President Obama's nominee for Secretary of Defense, Ashton Carter, can expect tough questions at his Wednesday confirmation hearing -- on issues ranging from the military campaign against ISIL and the legal authority (or lack thereof) for it to U.S. policy toward repressive regimes (Egypt, Bahrain, Saudi Arabia) where the U.S. has significant security interests. But the hot-button issue that may have the biggest impact on his potential tenure as Secretary of Defense, and indeed on the president's legacy, is the closing of Guantanamo.
We should expect Senators John McCain (R-Arizona) and Jack Reed (D-Rhode Island) to press Carter on the matter. McCain has spoken strongly about his desire to see the prison closed (though he's co-sponsoring a bill that would restrict detainee transfers). And Jack Reed voted in 2009 for the funding to close it, as well as for the failed 2014 McCain-Levin amendment to the NDAA, which included a detailed plan for shutting the prison down.
A group of retired military leaders recently urged Senators McCain and Reed to use the hearing as an opportunity to press Carter for the administration's plan for Guantanamo's closure. "The administration should be expected to share more fully about its specific plans for shuttering Guantanamo," they wrote. "We encourage you to ask Mr. Carter about his commitment to following through on the President's stated priority of promptly and responsibly closing the detention facility." This group has long advocated for closing Gitmo and views its continued existence as a threat to national security.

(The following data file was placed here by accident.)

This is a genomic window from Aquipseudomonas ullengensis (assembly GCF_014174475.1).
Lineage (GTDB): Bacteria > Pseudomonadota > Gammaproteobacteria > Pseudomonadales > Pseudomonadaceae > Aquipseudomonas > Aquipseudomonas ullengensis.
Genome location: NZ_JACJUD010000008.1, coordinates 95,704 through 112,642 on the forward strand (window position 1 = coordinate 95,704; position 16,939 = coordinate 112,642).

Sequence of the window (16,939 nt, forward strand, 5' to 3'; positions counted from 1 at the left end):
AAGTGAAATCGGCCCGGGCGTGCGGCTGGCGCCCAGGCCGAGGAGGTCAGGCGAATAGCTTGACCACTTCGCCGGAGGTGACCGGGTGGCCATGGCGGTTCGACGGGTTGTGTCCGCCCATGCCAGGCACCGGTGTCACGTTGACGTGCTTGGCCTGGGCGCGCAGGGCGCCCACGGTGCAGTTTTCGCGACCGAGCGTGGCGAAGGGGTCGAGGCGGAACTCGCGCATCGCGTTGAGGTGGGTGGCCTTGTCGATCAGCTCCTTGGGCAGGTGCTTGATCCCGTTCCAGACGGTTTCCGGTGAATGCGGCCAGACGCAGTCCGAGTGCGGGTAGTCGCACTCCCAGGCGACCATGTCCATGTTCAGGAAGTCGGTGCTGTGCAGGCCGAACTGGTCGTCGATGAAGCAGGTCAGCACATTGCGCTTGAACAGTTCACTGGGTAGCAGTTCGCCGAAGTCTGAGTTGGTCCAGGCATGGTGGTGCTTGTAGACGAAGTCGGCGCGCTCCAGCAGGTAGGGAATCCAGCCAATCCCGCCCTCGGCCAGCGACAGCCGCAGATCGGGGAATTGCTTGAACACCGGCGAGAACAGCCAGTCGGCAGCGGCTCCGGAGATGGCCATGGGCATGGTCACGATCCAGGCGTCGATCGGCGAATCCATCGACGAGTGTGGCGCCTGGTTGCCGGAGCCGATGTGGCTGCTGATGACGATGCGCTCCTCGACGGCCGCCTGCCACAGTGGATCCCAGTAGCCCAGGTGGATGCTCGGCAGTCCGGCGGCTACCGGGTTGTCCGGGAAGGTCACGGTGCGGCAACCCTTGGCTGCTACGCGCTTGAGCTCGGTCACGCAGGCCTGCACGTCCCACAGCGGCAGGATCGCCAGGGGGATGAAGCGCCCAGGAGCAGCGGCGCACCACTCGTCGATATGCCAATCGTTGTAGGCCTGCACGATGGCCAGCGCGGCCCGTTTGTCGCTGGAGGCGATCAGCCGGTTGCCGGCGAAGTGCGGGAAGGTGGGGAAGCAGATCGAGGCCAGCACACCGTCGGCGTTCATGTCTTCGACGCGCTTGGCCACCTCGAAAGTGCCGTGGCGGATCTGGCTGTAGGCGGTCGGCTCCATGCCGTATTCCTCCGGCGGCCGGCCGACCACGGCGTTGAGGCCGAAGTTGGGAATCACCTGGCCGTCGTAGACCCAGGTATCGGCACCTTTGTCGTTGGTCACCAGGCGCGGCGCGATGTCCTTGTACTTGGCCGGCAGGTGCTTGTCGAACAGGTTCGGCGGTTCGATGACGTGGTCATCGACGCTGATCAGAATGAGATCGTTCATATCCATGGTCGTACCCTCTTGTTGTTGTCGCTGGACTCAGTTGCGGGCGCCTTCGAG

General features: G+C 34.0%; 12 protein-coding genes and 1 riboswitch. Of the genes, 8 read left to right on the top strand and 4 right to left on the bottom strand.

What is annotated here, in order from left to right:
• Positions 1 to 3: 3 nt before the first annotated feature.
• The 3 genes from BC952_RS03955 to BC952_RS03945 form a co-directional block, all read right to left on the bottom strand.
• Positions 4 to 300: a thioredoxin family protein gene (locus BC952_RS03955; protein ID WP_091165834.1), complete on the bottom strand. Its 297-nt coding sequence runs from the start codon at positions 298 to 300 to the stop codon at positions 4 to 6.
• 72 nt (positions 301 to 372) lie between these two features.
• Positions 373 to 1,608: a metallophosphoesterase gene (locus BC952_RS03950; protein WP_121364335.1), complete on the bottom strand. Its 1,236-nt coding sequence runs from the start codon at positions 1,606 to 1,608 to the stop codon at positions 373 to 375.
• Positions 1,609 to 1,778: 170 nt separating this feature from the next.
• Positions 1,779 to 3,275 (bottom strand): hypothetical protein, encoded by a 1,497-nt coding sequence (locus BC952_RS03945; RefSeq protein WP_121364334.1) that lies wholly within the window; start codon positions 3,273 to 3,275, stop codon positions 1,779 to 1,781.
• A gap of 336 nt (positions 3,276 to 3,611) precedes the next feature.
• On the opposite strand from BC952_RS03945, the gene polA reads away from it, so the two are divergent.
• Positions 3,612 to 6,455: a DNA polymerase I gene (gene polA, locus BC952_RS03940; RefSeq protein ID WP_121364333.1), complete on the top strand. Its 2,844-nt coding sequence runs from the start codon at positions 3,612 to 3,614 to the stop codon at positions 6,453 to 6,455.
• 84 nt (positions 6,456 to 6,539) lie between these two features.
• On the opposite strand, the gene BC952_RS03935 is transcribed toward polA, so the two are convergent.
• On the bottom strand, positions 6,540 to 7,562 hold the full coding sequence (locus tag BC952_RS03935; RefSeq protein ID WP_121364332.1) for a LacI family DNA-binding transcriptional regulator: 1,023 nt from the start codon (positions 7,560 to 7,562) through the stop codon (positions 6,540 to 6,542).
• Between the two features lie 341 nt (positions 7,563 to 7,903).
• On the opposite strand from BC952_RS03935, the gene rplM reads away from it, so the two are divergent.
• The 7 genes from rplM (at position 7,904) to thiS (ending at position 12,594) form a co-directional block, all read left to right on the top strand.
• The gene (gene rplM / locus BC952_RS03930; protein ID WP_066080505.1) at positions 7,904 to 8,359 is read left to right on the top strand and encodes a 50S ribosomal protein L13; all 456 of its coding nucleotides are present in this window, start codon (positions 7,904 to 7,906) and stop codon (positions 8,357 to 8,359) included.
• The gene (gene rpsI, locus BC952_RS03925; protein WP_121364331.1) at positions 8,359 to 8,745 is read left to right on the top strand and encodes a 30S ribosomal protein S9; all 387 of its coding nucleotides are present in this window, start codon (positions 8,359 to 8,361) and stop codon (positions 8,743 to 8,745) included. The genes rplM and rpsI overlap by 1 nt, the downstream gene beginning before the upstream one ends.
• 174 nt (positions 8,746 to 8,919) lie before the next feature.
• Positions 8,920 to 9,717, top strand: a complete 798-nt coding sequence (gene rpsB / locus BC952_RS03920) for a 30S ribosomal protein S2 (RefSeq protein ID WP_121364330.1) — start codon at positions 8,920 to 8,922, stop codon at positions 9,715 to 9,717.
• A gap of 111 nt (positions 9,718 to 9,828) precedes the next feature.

Hopefully Carter will make a strong commitment to closing down Guantanamo before the end of President Obama's term. His confirmation hearing will be a key indicator of how committed he is to this goal.
If asked about the potential for released detainees returning to the fight, Carter should simply respond with the facts. According to his predecessor Chuck Hagel and the Director of National Intelligence, over 90 percent of detainees released under the Obama administration are not suspected of reengaging in terrorist activity. The 30-percent figure that gets thrown around relies on numbers that date from the Bush administration, before President Obama instituted a comprehensive review process for determining whether detainees pose a continued threat to the United States.
Detainee transfers have picked up in recent months. Twenty-eight detainees were transferred in 2014, more than half of them in December. Five more were transferred this year. And the Periodic Review Board (PRB), charged with certifying whether a detainee poses a security risk before being cleared for release, held two hearings in January. The PRBs are essential to the process of closing the prison responsibly. Before the recent uptick, the hearings were not on pace to finish until 2018.
This movement is due to the administration mustering the political will to make it happen. The White House has the authority it needs to keep up this momentum. But it's the Secretary of Defense who will have final say over any new detainee transfers, so President Obama's success at closing Guantanamo will rest firmly in Carter's hands.
If confirmed, Carter should follow through on plans to shut Guantanamo. It will be up to him to see this across the finish line.
Eviatar is Human Rights First's senior counsel for national security.